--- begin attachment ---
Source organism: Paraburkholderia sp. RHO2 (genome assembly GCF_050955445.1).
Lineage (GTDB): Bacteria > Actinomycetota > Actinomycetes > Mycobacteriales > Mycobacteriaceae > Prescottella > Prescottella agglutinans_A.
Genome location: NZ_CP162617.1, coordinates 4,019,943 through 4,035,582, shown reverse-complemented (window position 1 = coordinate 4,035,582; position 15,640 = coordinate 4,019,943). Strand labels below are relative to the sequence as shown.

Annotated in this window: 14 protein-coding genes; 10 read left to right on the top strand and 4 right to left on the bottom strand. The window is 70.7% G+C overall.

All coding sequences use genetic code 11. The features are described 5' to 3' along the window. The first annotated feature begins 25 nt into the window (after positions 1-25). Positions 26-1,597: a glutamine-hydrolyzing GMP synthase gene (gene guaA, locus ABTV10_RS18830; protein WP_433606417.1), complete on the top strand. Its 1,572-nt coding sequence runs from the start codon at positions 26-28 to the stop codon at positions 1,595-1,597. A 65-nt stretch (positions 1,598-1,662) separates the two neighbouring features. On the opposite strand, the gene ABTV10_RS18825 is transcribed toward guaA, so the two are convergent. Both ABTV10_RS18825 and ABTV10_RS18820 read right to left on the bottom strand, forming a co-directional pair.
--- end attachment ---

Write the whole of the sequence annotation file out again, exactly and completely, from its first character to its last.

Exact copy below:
Source organism: Paraburkholderia sp. RHO2 (genome assembly GCF_050955445.1).
Lineage (GTDB): Bacteria > Actinomycetota > Actinomycetes > Mycobacteriales > Mycobacteriaceae > Prescottella > Prescottella agglutinans_A.
Genome location: NZ_CP162617.1, coordinates 4,019,943 through 4,035,582, shown reverse-complemented (window position 1 = coordinate 4,035,582; position 15,640 = coordinate 4,019,943). Strand labels below are relative to the sequence as shown.

Annotated in this window: 14 protein-coding genes; 10 read left to right on the top strand and 4 right to left on the bottom strand. The window is 70.7% G+C overall.

All coding sequences use genetic code 11. The features are described 5' to 3' along the window. The first annotated feature begins 25 nt into the window (after positions 1-25). Positions 26-1,597: a glutamine-hydrolyzing GMP synthase gene (gene guaA, locus ABTV10_RS18830; protein WP_433606417.1), complete on the top strand. Its 1,572-nt coding sequence runs from the start codon at positions 26-28 to the stop codon at positions 1,595-1,597. A 65-nt stretch (positions 1,598-1,662) separates the two neighbouring features. On the opposite strand, the gene ABTV10_RS18825 is transcribed toward guaA, so the two are convergent. Both ABTV10_RS18825 and ABTV10_RS18820 read right to left on the bottom strand, forming a co-directional pair.